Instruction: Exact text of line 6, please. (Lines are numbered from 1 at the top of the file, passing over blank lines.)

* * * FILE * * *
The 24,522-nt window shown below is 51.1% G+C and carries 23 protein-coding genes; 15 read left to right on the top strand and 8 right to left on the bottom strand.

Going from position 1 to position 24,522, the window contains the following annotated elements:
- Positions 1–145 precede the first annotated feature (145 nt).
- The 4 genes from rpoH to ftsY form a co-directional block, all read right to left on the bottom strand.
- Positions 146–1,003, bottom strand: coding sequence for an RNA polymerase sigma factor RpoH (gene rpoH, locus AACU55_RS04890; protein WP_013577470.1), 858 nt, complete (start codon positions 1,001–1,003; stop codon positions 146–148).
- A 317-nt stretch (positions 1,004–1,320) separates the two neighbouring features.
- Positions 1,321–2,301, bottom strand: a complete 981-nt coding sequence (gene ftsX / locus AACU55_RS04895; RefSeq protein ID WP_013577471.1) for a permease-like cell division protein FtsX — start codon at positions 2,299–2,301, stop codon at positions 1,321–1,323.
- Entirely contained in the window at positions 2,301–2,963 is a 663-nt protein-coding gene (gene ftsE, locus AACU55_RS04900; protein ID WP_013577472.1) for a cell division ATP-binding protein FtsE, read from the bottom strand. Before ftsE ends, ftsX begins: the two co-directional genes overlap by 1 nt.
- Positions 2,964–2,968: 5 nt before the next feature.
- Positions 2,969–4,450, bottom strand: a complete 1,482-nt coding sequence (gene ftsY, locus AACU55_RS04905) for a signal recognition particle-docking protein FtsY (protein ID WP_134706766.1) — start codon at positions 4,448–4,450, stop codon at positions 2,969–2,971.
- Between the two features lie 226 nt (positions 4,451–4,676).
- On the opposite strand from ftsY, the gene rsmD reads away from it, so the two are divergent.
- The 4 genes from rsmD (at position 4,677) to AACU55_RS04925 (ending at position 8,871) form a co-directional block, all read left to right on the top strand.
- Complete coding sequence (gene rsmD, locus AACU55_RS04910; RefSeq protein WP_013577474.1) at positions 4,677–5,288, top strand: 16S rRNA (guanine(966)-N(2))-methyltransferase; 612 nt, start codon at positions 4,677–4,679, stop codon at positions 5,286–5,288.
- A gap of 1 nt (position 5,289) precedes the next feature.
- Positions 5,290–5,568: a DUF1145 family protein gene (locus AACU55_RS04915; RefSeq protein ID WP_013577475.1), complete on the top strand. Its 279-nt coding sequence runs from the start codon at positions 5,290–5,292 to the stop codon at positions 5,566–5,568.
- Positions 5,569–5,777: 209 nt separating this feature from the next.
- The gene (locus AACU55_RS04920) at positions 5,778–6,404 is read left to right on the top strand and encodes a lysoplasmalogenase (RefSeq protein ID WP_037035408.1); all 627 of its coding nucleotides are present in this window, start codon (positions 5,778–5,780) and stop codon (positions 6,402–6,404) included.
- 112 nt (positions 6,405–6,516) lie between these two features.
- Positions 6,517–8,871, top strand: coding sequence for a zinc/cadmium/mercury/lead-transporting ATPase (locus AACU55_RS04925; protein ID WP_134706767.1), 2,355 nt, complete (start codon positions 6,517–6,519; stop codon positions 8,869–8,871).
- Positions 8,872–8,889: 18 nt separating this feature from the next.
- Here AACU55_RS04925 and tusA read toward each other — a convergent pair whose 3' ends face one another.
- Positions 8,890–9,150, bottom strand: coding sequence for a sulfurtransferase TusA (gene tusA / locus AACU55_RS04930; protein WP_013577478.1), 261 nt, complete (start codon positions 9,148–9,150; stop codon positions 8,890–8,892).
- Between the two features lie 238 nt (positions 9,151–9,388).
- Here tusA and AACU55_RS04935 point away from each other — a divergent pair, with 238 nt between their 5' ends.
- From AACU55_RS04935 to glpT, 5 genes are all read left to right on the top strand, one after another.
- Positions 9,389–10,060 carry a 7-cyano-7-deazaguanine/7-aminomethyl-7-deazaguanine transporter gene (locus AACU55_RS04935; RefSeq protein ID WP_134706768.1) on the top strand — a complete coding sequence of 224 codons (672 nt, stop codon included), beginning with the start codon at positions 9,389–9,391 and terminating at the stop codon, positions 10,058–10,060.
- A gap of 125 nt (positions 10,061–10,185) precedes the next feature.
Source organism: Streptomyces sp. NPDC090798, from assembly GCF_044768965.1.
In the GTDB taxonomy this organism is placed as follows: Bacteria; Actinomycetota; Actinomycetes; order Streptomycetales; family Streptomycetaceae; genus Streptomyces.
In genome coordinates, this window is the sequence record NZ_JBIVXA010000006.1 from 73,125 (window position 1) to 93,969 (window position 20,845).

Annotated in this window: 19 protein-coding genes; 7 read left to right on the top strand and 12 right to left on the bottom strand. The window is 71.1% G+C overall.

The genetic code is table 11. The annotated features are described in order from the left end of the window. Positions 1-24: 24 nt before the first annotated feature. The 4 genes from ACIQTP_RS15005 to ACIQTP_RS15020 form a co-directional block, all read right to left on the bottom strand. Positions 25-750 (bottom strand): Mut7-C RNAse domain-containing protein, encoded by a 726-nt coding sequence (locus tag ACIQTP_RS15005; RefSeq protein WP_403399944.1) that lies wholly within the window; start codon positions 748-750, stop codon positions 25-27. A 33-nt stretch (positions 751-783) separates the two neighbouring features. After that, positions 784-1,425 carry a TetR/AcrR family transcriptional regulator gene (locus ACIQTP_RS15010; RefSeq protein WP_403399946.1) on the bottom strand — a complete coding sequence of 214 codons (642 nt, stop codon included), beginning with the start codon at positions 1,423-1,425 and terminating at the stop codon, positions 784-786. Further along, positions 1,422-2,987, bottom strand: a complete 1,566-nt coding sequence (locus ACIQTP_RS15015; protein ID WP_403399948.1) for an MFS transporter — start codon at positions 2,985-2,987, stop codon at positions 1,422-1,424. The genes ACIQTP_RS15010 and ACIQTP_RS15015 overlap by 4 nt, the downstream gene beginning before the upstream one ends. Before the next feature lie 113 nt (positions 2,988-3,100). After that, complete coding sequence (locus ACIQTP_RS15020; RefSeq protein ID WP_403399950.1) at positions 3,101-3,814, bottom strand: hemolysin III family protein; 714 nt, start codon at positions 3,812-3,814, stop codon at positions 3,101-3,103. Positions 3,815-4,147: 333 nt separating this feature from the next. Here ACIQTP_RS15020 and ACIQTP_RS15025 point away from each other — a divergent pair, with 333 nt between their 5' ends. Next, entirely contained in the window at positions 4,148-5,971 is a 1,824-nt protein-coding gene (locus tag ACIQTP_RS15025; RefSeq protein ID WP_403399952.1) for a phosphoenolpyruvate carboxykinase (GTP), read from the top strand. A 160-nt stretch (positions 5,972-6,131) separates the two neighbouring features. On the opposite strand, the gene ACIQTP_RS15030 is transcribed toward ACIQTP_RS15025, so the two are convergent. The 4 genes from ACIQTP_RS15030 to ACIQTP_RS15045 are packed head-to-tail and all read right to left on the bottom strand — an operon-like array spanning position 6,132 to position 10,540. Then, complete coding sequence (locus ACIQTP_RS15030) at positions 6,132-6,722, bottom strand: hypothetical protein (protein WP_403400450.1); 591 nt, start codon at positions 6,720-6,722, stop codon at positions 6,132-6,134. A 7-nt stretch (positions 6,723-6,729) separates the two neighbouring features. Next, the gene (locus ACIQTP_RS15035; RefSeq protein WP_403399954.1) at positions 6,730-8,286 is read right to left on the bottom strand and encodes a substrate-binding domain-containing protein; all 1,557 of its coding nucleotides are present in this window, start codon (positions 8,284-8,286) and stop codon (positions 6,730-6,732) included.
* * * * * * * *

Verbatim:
- A 317-nt stretch (positions 1,004–1,320) separates the two neighbouring features.